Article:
There are always new facilities joining the South African meetings landscape. These properties will bring new and exciting spaces for delegates to enjoy.
AfO: Are there any plans or projects in the pipeline that you wish to highlight?
KR: We are busy with the roll out of the RISE project, a skills development programme to facilitate entry for new suppliers into the business events industry.
Having just had our 2019 congress, that had a very strong learning programme, we are already starting to work on 2020’s content and the framework of this event, to ensure we deliver as the lead in the conference industry
Also, in the next three months, we will be holding a strategic meeting to focus on where and what our next priorities will be.
AfO: Are you optimistic about the future of the tourism industry in South Africa?
KR: Yes, you have to be. As someone recently shared with me, what you visualise you actualise.
In Focus: Convention centres in South Africa
South Africa is home to some of the region’s most impressive conferencing and event hosting facilities.
In the past the country has hosted global landmark events such as the 2011 United Nations Climate Change Conference (COP17) in Durban. In 2016, the same city hosted the 21st AIDS Conference at the Inkosi Albert Luthuli International Convention Centre, a venue which housed 18,000 delegates from 183 countries.
Durban is not the only major city home to world-class exhibition facilities, however. Among the other highly rated venues are Sandton Convention Centre (Johannesburg), Tshwane Events Centre, East London International Convention Centre, Cape Town International Convention Centre and CSIR International Convention Centre (Pretoria), to name but a few.
As well as SAACI, an important organisation helping to promote and assist convention centres and event organisers is the South Africa National Convention Centre (SANCB).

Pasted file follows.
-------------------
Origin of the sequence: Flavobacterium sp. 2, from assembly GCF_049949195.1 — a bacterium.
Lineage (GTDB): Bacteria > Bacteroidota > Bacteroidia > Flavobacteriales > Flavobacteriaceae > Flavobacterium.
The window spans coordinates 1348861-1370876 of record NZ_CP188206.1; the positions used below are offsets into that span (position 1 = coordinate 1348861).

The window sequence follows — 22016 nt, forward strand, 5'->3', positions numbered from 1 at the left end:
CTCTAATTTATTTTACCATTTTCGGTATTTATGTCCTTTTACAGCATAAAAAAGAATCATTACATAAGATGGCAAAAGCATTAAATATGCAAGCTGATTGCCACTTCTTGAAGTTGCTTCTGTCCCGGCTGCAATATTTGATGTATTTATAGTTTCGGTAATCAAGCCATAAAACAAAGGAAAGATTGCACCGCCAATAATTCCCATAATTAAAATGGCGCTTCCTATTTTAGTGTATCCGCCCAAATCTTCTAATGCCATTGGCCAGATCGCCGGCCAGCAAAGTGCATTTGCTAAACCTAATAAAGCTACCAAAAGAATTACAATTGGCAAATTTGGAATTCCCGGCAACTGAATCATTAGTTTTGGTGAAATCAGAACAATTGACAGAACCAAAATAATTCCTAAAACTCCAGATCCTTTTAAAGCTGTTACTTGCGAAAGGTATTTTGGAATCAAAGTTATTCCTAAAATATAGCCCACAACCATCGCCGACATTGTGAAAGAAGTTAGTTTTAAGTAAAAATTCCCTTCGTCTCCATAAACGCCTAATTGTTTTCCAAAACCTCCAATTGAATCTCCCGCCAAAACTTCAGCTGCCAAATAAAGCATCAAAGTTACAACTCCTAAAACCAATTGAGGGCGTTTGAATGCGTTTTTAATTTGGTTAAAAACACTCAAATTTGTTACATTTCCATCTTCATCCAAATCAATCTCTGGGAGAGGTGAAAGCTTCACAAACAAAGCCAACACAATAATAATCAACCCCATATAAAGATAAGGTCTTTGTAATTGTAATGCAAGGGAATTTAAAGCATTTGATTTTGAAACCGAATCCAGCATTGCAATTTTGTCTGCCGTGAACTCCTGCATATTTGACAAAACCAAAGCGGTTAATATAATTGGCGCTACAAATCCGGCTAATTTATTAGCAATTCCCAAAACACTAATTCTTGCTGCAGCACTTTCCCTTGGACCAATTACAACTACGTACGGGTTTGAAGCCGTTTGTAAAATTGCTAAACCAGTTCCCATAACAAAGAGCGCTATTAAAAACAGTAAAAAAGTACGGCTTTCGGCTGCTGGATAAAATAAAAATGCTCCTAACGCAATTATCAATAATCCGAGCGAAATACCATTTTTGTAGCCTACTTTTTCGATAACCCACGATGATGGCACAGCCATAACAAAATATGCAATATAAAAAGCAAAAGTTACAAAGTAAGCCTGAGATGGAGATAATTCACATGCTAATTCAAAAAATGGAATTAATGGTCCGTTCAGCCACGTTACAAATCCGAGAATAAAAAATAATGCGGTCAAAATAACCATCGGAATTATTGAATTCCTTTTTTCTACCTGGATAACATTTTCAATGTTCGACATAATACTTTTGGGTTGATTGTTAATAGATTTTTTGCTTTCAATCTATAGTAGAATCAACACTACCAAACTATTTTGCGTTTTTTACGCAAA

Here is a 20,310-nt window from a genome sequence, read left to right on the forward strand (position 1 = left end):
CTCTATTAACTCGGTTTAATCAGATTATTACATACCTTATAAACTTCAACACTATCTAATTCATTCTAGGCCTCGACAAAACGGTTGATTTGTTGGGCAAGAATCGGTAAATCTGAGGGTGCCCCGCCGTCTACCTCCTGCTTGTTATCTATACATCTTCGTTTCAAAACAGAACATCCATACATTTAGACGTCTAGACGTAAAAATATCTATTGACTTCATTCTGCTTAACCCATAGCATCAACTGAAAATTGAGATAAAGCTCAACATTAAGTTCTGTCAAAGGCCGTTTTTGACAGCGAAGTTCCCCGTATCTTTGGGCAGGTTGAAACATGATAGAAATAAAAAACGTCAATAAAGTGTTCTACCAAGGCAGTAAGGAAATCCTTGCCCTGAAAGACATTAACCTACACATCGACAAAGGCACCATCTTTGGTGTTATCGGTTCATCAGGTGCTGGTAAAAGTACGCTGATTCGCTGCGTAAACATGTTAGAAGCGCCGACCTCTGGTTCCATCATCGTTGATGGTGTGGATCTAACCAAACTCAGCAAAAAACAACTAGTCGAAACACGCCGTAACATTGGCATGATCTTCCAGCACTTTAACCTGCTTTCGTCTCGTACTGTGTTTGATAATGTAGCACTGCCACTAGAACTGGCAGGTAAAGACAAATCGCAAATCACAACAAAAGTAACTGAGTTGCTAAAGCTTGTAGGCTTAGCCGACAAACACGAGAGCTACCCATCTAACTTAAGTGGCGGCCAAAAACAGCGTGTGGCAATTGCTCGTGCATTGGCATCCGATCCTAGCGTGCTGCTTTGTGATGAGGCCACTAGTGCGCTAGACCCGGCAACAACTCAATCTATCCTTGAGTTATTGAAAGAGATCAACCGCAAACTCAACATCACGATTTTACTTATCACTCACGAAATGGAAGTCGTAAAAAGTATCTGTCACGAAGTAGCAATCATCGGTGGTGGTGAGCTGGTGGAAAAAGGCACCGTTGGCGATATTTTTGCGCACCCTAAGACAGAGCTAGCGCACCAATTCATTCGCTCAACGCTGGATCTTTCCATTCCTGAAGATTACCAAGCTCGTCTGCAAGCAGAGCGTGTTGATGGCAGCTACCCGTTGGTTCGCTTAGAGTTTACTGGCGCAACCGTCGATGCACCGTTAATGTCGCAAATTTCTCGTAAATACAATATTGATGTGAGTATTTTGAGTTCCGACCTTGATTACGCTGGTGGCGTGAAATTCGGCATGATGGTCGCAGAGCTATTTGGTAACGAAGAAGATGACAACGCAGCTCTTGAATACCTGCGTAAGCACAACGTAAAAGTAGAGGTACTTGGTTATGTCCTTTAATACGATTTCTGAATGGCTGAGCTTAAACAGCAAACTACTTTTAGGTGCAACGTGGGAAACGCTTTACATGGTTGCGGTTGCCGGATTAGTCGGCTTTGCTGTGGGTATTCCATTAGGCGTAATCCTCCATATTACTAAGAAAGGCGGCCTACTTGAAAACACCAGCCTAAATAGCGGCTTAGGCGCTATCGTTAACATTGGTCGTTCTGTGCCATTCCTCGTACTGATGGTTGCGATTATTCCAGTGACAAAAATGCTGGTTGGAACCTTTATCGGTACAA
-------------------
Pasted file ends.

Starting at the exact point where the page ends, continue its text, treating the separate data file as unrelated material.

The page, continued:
A one-stop solution for independent information and assistance, giving neutral advice on all aspects of hosting and organising any business event in South Africa, one of SANCB’s major roles is to help venues bid and prepare for hosting conventions.
In 2015, for example, South Africa hosted 140 international meetings and conferences at its various convention centres and event venues, attracting around 80,000 delegates and generating more than R1 billion in economic impact.
South Africa is home to a number of budget airlines such as CemAir, Kulula, Mango and FlySafair that serve most domestic routes at competitive prices. It is an easy way of getting from one major destination to another, especially given the long distances between some of the major cities.
Shosholoza Meyl offers regular train services, including a popular overnight journey between Cape Town and Johannesburg that allows passengers to take in the vastness of the country’s landscapes.
Travel by boat between the coastal settlements of Port Elizabeth, Cape Town and Durban and onto the likes of Mozambique present an alternative way of getting around, with car hire perhaps the obvious and most flexible option.
Regionally, South Africa offers some tremendous cycling opportunities. Hills, views and campsites are in abundance, while bikes can be taken onto most trains. Local bus networks are extensive and usually cheap to use.
In terms of international air travel, OR Tambo near Johannesburg is the major hub, with other significant airports to be found in Cape Town and Durban. National carrier South African Airways operates an extensive network of long-haul flights to destinations all over the world.